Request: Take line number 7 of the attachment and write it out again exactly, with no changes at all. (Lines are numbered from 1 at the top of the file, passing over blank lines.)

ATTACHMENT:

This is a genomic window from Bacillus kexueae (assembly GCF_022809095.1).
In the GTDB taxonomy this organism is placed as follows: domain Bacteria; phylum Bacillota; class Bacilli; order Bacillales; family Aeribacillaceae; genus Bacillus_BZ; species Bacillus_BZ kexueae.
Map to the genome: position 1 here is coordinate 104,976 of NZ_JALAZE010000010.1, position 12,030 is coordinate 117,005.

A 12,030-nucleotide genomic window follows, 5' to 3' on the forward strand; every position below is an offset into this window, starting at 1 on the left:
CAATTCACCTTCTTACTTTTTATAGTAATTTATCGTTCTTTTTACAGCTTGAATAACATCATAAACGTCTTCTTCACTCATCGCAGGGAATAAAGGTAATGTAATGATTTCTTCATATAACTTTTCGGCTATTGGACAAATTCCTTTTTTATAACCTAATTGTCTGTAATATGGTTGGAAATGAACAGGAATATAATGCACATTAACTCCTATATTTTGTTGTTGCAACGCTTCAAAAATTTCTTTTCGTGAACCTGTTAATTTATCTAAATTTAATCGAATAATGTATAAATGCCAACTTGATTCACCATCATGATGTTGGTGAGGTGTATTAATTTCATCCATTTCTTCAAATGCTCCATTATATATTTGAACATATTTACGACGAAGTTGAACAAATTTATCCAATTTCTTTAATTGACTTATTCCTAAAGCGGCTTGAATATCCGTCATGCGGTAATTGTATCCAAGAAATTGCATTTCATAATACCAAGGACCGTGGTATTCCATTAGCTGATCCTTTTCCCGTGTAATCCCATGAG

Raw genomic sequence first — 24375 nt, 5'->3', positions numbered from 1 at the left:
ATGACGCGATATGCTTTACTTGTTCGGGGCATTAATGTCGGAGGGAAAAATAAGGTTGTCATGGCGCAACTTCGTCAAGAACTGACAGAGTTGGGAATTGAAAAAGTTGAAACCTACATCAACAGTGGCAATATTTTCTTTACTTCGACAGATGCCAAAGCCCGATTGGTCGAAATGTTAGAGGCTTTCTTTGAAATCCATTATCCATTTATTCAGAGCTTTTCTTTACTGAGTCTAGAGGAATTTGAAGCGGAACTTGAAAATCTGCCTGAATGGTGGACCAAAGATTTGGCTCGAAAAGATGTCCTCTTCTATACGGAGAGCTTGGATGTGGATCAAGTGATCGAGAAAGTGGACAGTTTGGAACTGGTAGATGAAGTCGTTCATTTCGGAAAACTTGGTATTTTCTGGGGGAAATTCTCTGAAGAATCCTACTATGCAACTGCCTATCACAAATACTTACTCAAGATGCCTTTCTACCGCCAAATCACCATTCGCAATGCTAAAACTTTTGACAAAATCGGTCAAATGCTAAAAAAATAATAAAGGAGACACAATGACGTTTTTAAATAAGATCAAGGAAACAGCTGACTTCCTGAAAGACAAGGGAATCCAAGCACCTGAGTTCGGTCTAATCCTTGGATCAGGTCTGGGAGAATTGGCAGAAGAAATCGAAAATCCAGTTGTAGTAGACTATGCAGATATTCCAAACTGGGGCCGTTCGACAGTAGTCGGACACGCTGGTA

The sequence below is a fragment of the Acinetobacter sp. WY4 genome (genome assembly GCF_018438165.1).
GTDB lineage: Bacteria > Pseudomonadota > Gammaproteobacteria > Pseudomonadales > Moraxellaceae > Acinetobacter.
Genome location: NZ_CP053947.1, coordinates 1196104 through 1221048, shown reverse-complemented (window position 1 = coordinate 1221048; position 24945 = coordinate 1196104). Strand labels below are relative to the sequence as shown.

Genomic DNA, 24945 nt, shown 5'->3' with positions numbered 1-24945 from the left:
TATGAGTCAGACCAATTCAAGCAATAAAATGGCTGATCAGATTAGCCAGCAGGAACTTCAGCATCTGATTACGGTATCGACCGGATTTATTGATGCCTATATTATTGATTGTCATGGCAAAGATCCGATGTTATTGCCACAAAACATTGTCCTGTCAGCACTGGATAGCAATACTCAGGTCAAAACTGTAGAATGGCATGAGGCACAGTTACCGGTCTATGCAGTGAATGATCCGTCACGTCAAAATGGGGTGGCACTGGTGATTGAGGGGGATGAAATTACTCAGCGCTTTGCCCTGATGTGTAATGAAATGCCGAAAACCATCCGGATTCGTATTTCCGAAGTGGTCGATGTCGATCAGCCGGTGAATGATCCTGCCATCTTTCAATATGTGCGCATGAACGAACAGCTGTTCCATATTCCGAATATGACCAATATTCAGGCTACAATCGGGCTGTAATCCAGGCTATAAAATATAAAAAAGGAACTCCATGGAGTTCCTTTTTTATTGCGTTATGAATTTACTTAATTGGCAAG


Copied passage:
ATGACGCGATATGCTTTACTTGTTCGGGGCATTAATGTCGGAGGGAAAAATAAGGTTGTCATGGCGCAACTTCGTCAAGAACTGACAGAGTTGGGAATTGAAAAAGTTGAAACCTACATCAACAGTGGCAATATTTTCTTTACTTCGACAGATGCCAAAGCCCGATTGGTCGAAATGTTAGAGGCTTTCTTTGAAATCCATTATCCATTTATTCAGAGCTTTTCTTTACTGAGTCTAGAGGAATTTGAAGCGGAACTTGAAAATCTGCCTGAATGGTGGACCAAAGATTTGGCTCGAAAAGATGTCCTCTTCTATACGGAGAGCTTGGATGTGGATCAAGTGATCGAGAAAGTGGACAGTTTGGAACTGGTAGATGAAGTCGTTCATTTCGGAAAACTTGGTATTTTCTGGGGGAAATTCTCTGAAGAATCCTACTATGCAACTGCCTATCACAAATACTTACTCAAGATGCCTTTCTACCGCCAAATCACCATTCGCAATGCTAAAACTTTTGACAAAATCGGTCAAATGCTAAAAAAATAATAAAGGAGACACAATGACGTTTTTAAATAAGATCAAGGAAACAGCTGACTTCCTGAAAGACAAGGGAATCCAAGCACCTGAGTTCGGTCTAATCCTTGGATCAGGTCTGGGAGAATTGGCAGAAGAAATCGAAAATCCAGTTGTAGTAGACTATGCAGATATTCCAAACTGGGGCCGTTCGACAGTAGTCGGACACGCTGGTA